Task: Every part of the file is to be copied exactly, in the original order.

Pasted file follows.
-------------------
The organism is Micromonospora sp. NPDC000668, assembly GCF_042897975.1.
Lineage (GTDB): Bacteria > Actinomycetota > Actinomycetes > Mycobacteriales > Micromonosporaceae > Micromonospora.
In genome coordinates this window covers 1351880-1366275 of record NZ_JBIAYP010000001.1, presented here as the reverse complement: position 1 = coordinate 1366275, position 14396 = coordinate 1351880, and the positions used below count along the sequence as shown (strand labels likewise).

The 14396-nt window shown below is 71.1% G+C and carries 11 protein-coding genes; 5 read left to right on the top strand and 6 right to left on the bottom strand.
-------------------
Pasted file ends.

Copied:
The organism is Micromonospora sp. NPDC000668, assembly GCF_042897975.1.
Lineage (GTDB): Bacteria > Actinomycetota > Actinomycetes > Mycobacteriales > Micromonosporaceae > Micromonospora.
In genome coordinates this window covers 1351880-1366275 of record NZ_JBIAYP010000001.1, presented here as the reverse complement: position 1 = coordinate 1366275, position 14396 = coordinate 1351880, and the positions used below count along the sequence as shown (strand labels likewise).

The 14396-nt window shown below is 71.1% G+C and carries 11 protein-coding genes; 5 read left to right on the top strand and 6 right to left on the bottom strand.